The Pioneers: The Heroic Story of the Settlers Who Brought the American Ideal West

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The Pioneers: The Heroic Story of the Settlers Who Brought the American Ideal West
Title The Pioneers: The Heroic Story of the Settlers Who Brought the American Ideal West
Author
Publisher Simon & Schuster
Release DateMay 5, 2020
Category History
Total Pages 352 pages
ISBN 1501168703
Book Rating 4.4 out of 5 from 3.817 reviews
Language EN, ES, BE, DA ,DE , NL and FR
Book Review & Summary:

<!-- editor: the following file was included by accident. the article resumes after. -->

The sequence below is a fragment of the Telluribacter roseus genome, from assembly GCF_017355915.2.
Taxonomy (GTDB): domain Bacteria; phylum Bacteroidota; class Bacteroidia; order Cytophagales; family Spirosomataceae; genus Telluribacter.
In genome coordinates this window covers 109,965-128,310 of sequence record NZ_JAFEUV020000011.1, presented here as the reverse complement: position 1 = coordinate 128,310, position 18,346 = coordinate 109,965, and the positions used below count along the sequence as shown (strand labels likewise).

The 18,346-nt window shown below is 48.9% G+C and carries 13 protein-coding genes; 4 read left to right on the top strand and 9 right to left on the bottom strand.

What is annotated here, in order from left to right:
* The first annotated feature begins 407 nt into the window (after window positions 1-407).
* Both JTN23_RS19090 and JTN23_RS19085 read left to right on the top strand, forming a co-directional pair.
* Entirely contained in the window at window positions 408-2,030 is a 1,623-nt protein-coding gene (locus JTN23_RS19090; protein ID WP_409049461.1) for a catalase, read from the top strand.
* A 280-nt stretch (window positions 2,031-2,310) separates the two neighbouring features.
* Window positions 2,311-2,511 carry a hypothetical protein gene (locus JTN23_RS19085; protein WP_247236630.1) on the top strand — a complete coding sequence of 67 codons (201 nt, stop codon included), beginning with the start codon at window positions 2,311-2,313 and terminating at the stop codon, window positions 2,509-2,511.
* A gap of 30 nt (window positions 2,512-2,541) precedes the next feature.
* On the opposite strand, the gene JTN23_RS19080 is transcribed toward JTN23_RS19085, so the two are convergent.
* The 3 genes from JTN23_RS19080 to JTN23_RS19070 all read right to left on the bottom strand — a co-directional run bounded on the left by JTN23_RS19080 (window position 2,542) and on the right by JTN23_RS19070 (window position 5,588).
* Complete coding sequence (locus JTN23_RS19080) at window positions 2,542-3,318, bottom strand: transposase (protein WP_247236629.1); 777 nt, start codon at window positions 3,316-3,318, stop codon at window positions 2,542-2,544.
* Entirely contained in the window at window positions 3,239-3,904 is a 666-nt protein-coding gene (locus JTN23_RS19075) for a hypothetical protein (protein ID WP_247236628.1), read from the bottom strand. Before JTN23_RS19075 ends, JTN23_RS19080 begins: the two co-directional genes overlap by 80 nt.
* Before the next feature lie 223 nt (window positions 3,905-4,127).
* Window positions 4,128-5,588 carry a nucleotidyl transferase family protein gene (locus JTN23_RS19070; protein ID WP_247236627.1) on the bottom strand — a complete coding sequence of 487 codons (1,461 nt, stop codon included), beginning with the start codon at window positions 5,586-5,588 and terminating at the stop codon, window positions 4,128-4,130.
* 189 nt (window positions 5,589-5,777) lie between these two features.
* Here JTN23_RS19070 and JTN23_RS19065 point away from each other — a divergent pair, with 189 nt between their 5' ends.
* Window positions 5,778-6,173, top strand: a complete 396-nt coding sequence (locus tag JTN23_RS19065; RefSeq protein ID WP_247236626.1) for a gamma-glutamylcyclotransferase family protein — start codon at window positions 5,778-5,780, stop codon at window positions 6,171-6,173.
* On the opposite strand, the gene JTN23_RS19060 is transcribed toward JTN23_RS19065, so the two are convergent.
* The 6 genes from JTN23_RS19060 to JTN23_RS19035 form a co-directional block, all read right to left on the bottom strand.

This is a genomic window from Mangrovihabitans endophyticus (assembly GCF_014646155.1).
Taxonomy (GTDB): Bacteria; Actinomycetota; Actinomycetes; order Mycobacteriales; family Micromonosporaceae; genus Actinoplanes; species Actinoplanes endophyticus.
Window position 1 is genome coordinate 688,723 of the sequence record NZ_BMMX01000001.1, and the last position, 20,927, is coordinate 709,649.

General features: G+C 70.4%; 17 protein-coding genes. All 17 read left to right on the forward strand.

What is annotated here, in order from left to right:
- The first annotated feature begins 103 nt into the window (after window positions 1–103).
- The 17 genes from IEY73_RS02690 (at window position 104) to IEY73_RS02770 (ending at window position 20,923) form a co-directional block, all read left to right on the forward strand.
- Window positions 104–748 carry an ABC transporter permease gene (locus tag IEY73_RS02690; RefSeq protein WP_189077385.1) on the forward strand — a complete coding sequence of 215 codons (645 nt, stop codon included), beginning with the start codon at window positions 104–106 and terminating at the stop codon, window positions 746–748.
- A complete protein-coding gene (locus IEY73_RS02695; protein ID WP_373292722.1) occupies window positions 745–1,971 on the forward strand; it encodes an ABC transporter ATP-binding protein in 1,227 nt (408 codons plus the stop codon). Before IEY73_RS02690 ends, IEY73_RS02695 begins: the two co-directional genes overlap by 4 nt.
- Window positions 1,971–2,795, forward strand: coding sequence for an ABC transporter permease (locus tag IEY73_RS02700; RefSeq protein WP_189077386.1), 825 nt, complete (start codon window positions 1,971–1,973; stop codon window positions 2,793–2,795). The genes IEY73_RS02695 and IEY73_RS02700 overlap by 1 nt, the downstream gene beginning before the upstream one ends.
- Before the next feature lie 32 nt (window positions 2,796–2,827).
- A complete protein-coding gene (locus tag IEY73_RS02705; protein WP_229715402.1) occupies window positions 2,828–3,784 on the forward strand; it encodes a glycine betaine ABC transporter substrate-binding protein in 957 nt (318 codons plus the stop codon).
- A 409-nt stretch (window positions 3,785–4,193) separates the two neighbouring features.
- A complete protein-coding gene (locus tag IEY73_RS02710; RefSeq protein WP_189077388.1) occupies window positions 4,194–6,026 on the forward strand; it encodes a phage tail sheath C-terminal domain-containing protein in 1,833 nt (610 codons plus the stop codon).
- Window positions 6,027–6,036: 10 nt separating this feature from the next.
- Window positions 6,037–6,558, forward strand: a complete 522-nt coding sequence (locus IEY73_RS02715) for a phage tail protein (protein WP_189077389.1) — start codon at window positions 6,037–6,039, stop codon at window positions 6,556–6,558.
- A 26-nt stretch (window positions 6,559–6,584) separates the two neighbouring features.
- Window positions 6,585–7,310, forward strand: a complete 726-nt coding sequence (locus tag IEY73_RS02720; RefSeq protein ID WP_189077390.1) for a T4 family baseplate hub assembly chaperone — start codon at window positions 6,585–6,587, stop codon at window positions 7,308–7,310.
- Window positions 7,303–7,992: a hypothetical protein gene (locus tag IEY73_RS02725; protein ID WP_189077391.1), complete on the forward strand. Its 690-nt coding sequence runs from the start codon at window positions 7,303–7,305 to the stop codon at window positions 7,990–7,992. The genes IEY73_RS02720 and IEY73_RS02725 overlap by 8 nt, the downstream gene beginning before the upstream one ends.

The #1 New York Times bestseller by Pulitzer Prize–winning historian David McCullough rediscovers an important chapter in the American story that’s “as resonant today as ever” (The Wall Street Journal)—the settling of the Northwest Territory by courageous pioneers who overcame incredible hardships to build a community based on ideals that would define our country. As part of the Treaty of Paris, in which Great Britain recognized the new United States of America, Britain ceded the land that comprised the immense Northwest Territory, a wilderness empire northwest of the Ohio River containing the future states of Ohio, Indiana, Illinois, Michigan, and Wisconsin. A Massachusetts minister named Manasseh Cutler was instrumental in opening this vast territory to veterans of the Revolutionary War and their families for settlement. Included in the Northwest Ordinance were three remarkable conditions: freedom of religion, free universal education, and most importantly, the prohibition of slavery. In 1788 the first band of pioneers set out from New England for the Northwest Territory under the leadership of Revolutionary War veteran General Rufus Putnam. They settled in what is now Marietta on the banks of the Ohio River. McCullough tells the story through five major characters: Cutler and Putnam; Cutler’s son Ephraim; and two other men, one a carpenter turned architect, and the other a physician who became a prominent pioneer in American science. “With clarity and incisiveness, [McCullough] details the experience of a brave and broad-minded band of people who crossed raging rivers, chopped down forests, plowed miles of land, suffered incalculable hardships, and braved a lonely frontier to forge a new American ideal” (The Providence Journal). Drawn in great part from a rare and all-but-unknown collection of diaries and letters by the key figures, The Pioneers is a uniquely American story of people whose ambition and courage led them to remarkable accomplishments. “A tale of uplift” (The New York Times Book Review), this is a quintessentially American story, written with David McCullough’s signature narrative energy.